Ocean Wind, Waves Cause Cool Air on the Coast Wednesday

The temperature will remain in the 60s Wednesday before a wind shift Thursday will allow even eastern coastal locales to warm into the 70s and 80s by Friday

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In the midst of a dry weather pattern, the ocean plays a big role in our daily forecast, from rip currents to daytime temperature. 

Tropical storm Arthur has become non-tropical well south of New England but it churned waves that continue to spread north. Wednesday morning buoy reports south of New England indicate 8 to 13 foot seas. 

On our New England waters, seas will be three to six feet in swell, creating rip currents along south facing coasts Wednesday, easing to three to five feet Thursday. 

With cool ocean water temperatures on either side of 50 degrees, our coastal communities will be noticeably cooler than inland counterparts whenever the wind blows off the ocean.

Wednesday is a great example of this phenomenon, with a prevailing light easterly wind, the result being high temperatures near 60 at the coast versus 65 to 70 degrees inland Wednesday afternoon. 

Clear sky and a light wind will allow temperatures to cool to either side of 40 degrees Wednesday night. A wind shift blowing from the south Thursday will allow even eastern coastal locales to warm into the 70s, with 80s by Friday, with the only exceptions being communities where a south wind blows across ocean water, particularly near the south coast.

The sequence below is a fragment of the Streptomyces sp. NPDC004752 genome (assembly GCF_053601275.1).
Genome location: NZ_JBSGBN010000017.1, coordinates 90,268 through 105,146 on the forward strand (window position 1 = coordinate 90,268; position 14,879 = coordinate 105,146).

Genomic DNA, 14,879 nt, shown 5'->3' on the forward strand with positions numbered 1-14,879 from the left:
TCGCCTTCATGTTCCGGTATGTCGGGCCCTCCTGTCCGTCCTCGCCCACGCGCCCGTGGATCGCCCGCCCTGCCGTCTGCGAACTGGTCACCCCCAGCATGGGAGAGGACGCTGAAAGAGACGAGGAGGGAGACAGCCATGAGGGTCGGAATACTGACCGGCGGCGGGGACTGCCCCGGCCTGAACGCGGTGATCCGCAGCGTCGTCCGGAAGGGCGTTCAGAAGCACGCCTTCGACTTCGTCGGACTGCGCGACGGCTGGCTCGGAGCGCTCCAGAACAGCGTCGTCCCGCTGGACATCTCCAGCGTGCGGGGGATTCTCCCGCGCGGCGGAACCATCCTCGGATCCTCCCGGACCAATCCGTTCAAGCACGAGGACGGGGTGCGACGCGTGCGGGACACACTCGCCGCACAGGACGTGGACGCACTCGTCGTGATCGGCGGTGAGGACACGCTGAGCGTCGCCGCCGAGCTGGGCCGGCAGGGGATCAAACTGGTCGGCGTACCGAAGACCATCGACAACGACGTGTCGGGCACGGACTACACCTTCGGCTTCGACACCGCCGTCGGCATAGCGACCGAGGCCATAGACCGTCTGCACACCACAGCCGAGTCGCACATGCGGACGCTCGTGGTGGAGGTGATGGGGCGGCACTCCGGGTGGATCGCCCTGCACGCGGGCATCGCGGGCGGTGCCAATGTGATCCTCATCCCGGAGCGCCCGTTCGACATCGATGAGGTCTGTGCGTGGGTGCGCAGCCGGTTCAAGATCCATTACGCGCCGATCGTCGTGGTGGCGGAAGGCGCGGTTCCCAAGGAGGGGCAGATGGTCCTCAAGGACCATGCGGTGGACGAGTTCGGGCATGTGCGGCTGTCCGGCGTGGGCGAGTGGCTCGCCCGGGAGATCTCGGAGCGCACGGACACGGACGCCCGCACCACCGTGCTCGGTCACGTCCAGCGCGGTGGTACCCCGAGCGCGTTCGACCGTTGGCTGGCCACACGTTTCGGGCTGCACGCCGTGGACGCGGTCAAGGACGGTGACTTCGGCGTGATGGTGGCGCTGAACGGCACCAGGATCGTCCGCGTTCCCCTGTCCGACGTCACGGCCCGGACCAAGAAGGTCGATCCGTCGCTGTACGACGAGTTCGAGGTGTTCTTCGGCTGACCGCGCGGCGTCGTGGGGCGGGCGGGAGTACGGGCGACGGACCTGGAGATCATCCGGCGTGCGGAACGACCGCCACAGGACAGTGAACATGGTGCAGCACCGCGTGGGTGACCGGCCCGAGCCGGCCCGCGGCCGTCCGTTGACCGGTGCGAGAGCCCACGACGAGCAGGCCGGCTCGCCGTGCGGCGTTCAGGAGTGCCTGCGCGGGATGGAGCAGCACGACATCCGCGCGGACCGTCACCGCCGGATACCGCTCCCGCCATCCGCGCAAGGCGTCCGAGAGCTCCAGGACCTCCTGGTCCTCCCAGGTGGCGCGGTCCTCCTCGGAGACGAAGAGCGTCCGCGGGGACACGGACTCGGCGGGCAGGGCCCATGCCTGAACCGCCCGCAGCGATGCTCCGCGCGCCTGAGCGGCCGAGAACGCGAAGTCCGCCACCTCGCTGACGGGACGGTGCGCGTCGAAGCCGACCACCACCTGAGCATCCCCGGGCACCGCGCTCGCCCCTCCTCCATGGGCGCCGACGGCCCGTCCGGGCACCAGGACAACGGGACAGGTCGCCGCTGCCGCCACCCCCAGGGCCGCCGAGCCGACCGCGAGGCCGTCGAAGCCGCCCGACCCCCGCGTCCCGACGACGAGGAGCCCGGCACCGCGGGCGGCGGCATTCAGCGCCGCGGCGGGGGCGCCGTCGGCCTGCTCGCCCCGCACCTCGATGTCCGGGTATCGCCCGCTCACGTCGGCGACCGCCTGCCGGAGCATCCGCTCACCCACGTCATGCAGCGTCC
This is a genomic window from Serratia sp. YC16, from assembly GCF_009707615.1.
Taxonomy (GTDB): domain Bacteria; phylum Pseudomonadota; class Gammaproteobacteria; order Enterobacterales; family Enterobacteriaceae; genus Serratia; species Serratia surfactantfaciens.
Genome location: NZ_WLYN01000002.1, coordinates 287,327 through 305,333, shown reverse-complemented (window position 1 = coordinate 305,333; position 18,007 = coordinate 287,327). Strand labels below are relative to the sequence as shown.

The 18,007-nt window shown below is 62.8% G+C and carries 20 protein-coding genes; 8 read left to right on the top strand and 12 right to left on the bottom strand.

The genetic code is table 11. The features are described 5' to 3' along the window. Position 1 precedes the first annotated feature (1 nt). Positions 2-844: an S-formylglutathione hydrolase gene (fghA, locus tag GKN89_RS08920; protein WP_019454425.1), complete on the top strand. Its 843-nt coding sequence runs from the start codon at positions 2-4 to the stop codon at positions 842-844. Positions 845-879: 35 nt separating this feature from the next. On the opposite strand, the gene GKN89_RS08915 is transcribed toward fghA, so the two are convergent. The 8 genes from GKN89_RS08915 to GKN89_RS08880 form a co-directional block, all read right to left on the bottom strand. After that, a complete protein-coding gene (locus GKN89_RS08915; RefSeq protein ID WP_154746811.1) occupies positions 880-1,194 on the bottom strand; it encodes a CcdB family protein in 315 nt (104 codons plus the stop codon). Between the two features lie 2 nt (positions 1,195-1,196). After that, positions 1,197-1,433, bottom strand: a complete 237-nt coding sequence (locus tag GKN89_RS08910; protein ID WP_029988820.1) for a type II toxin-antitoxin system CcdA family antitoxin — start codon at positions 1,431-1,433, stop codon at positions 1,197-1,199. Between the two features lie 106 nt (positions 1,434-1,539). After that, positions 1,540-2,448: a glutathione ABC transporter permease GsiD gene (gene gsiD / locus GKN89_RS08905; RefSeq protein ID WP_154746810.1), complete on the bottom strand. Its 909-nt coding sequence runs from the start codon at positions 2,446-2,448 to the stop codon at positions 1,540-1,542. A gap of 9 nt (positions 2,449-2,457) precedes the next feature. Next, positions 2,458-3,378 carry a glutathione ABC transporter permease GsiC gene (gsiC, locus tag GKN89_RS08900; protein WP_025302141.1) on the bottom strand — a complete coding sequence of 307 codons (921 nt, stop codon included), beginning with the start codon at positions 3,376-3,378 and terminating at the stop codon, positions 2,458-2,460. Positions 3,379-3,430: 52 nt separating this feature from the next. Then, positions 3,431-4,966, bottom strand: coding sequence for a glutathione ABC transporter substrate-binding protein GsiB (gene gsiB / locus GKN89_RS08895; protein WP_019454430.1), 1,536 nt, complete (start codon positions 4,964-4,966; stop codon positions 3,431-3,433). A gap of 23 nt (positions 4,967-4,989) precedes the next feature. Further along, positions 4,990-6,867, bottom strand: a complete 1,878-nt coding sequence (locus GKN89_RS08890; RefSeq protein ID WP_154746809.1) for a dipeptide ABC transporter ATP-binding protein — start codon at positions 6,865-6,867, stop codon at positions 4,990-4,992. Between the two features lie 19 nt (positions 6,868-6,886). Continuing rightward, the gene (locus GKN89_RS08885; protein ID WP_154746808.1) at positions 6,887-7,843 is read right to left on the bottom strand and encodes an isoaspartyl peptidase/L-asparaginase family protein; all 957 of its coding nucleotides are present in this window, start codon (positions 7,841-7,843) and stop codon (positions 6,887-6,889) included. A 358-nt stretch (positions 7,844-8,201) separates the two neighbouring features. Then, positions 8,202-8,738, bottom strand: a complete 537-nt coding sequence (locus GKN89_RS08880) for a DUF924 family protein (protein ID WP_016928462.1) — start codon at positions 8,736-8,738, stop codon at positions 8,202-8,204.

All the while, a very high pollen count – likely peaking for the season over the coming week or so – continues. The sun angle has increased enough for the UV index to reach very high levels, meaning sunscreen is increasingly important for kids and adults. 

The dry stretch of weather will continue to nudge the brush fire danger higher as well. It usually begins lowering this time of year as leaves blossom, but without rain, the ground and brush continue to dry out. 

There’s a slight chance of showers Saturday – only about 15-20% - with the more likely result being just increased clouds for the southern half of New England. A piece of energy ejects northeast from the storm that’s been stalled well southwest of us most of this week, creating flooding rain from the Great Lakes to the Appalachian Mountains. 

Any Saturday showers, if they even materialize, would be fairly light affecting only southern New England and gone by Sunday. 

Again, with wind direction the key, an on-shore wind Saturday and Sunday will mean Friday’s 80s take a break through Memorial Day. But 80s return to the forecast for a summery, several day stretch starting Tuesday and lasting through the end of our exclusive First Alert 10-day forecast.

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